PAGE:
And yet, despite the calls of these voices in the Church, the idea of Christians conscientiously objecting to participating in unjust wars remained only that—an idea. Moreover, it remained an almost entirely unheard of idea, one that could be found in learned treatises by Christian scholastics but rarely in the actual practice of Christians. This is because the primary allegiance of the preponderance of Christians was not to the dictates of justice, nor to the natural law, nor to ancient Church tradition, nor to the Gospel, but—and this is a crucial point—to the State. In the modern period (from the seventeenth century on, which is often called, quite misleadingly, the Enlightenment), the modern nation-state assumed increased power and authority over the lives of Christians, so that, more than ever, Christians thought of themselves first and foremost as citizens of a particular nation-state, and then, secondarily, as members of the Body of Christ. With the French Revolution and the emergence throughout Europe of the secular state, this pattern of Christians identifying themselves as citizens first became more prevalent. And this made it less likely that a Christian would object to participating in a particular war being waged by their political and military leaders.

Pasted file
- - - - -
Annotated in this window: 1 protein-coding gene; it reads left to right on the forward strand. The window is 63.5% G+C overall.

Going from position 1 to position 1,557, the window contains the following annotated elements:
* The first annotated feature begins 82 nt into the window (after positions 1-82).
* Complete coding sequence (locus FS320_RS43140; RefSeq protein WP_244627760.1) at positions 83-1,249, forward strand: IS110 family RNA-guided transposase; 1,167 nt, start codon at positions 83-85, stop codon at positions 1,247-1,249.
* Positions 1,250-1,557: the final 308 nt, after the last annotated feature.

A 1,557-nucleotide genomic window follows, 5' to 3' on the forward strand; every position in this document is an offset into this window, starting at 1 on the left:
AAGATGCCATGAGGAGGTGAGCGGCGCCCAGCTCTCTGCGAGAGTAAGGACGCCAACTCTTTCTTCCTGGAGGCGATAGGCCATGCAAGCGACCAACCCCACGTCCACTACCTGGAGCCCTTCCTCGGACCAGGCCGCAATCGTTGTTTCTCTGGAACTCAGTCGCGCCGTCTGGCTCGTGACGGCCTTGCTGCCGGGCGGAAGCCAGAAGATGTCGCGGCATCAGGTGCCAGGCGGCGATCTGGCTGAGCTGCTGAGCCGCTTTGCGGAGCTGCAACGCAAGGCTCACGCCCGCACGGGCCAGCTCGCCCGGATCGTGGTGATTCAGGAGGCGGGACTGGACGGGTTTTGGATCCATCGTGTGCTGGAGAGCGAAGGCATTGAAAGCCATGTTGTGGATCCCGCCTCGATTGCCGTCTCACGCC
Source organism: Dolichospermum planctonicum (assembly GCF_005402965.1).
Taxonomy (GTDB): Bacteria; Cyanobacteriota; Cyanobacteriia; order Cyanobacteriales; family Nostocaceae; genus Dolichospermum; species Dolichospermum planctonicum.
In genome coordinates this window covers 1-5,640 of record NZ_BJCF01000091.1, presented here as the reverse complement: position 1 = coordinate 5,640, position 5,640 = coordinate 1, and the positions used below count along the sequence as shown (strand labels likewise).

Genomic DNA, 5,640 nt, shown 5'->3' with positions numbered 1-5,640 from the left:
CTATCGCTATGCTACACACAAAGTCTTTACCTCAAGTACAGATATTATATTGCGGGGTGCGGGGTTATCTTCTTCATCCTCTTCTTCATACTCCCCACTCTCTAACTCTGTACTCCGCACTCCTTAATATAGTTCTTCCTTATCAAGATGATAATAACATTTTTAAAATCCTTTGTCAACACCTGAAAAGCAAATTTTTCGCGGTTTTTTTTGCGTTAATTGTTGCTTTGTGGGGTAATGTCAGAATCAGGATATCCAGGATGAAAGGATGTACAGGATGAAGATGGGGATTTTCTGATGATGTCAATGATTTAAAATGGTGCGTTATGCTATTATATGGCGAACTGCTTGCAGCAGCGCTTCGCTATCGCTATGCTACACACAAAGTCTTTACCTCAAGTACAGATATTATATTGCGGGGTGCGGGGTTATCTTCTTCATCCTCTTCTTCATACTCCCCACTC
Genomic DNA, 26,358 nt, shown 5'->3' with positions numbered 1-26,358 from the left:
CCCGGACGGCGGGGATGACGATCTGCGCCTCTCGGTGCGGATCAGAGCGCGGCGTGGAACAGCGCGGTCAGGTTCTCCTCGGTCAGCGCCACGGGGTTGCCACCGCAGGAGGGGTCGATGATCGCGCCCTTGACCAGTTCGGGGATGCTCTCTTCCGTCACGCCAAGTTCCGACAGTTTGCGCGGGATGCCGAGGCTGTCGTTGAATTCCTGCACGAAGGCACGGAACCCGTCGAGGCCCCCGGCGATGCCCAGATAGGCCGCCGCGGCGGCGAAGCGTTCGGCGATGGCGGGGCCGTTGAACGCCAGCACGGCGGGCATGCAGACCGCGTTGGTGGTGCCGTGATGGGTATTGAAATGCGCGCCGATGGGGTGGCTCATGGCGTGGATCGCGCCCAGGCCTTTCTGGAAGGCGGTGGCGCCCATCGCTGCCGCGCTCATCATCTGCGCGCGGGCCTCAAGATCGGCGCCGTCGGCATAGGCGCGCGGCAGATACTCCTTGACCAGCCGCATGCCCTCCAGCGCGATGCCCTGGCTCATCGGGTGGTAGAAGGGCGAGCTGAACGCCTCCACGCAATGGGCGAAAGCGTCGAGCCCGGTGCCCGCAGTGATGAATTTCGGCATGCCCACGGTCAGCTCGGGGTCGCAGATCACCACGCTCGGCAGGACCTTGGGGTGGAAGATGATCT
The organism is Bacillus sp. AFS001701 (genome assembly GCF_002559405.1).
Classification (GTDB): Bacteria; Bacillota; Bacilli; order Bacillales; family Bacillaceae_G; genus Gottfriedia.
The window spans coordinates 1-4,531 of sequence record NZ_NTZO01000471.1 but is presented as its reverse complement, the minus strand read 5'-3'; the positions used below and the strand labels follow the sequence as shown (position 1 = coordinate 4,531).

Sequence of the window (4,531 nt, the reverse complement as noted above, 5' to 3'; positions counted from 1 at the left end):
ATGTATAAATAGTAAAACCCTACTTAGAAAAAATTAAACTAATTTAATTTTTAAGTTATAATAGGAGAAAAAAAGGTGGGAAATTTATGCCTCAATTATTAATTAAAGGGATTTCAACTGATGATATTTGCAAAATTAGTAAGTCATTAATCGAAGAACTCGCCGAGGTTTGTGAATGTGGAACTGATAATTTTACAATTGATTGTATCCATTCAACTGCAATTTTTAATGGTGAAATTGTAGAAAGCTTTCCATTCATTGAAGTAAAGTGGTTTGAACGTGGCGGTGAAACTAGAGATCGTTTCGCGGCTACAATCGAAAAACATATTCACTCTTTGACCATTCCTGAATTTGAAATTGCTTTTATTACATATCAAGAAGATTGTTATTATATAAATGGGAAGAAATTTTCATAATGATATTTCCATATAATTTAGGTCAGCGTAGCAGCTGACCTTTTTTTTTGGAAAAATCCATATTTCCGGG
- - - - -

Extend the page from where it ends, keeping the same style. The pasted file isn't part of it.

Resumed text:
This diminished ability of Christ-ians to practice selective conscientious objection in the modern period was especially unfortunate because, in the same period, the waging of war became increasingly difficult to control. Several factors were operative here: the increase of industrial capacity, advances in transportation on land (e.g., the locomotive), at sea (e.g., the steam ship), and in the air (e.g., the air balloon, the airplane), and advances in communication (e.g., the telegraph), all of which made it possible for nations to wage war at a greater scale and pace, with greater efficiency and flexibility than ever before. As a result, all sectors of the population, especially those engaged in war-related economic production, were considered to be legitimate targets. Add to that the trend, dating back to the French Revolution, of governments conscripting entire populations for military service, and what we have is the advent of unlimited or “total” war.